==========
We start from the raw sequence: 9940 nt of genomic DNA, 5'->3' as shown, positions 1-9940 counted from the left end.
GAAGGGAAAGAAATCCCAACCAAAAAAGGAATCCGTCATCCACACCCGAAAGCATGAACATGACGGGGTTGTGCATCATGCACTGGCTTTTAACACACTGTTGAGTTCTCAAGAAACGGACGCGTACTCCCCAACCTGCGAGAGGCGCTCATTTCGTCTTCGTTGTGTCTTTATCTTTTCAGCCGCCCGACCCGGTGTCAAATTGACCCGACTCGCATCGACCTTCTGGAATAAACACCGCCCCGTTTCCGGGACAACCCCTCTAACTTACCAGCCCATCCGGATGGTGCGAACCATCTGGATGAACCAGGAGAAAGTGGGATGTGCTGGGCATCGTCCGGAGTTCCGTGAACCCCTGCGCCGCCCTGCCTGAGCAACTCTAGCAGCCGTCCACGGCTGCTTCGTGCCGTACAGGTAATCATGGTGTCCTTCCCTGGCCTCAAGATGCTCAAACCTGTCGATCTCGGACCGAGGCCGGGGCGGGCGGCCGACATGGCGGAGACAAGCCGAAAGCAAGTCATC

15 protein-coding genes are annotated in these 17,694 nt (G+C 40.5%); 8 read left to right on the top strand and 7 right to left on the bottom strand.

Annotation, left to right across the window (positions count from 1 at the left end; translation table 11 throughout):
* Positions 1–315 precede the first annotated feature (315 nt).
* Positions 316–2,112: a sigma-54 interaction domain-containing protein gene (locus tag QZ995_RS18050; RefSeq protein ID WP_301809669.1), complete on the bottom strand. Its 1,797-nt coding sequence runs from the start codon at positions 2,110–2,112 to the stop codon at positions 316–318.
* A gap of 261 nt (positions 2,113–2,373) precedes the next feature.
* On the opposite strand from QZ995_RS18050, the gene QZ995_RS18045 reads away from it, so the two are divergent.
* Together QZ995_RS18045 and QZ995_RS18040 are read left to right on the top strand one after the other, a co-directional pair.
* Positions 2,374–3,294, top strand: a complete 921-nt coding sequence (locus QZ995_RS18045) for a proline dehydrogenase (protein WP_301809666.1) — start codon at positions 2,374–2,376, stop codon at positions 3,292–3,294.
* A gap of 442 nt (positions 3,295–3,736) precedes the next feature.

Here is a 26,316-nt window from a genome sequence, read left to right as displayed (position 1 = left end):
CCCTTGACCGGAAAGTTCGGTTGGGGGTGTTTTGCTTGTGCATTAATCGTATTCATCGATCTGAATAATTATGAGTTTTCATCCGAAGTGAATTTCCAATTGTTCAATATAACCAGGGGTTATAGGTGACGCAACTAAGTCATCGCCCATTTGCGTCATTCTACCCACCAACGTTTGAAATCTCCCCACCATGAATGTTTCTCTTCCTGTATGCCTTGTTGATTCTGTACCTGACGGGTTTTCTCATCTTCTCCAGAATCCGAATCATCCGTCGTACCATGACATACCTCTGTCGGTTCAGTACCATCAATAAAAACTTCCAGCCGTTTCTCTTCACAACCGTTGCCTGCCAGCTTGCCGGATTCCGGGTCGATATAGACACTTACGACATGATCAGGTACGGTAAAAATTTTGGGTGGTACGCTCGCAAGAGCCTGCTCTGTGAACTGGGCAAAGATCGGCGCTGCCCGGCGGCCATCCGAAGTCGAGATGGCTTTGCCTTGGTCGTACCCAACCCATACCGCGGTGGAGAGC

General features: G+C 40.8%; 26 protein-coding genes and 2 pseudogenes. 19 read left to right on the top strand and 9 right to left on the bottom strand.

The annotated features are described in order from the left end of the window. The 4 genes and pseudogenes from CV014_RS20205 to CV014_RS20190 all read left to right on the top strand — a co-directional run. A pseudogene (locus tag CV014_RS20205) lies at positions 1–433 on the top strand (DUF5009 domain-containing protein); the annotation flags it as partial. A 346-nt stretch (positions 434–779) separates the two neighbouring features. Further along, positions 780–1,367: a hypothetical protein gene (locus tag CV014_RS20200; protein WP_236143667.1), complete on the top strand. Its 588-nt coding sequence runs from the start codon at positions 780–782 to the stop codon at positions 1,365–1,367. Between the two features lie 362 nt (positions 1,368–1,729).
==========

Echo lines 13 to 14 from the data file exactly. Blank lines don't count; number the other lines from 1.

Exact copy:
CCCTTGACCGGAAAGTTCGGTTGGGGGTGTTTTGCTTGTGCATTAATCGTATTCATCGATCTGAATAATTATGAGTTTTCATCCGAAGTGAATTTCCAATTGTTCAATATAACCAGGGGTTATAGGTGACGCAACTAAGTCATCGCCCATTTGCGTCATTCTACCCACCAACGTTTGAAATCTCCCCACCATGAATGTTTCTCTTCCTGTATGCCTTGTTGATTCTGTACCTGACGGGTTTTCTCATCTTCTCCAGAATCCGAATCATCCGTCGTACCATGACATACCTCTGTCGGTTCAGTACCATCAATAAAAACTTCCAGCCGTTTCTCTTCACAACCGTTGCCTGCCAGCTTGCCGGATTCCGGGTCGATATAGACACTTACGACATGATCAGGTACGGTAAAAATTTTGGGTGGTACGCTCGCAAGAGCCTGCTCTGTGAACTGGGCAAAGATCGGCGCTGCCCGGCGGCCATCCGAAGTCGAGATGGCTTTGCCTTGGTCGTACCCAACCCATACCGCGGTGGAGAGC

General features: G+C 40.8%; 26 protein-coding genes and 2 pseudogenes. 19 read left to right on the top strand and 9 right to left on the bottom strand.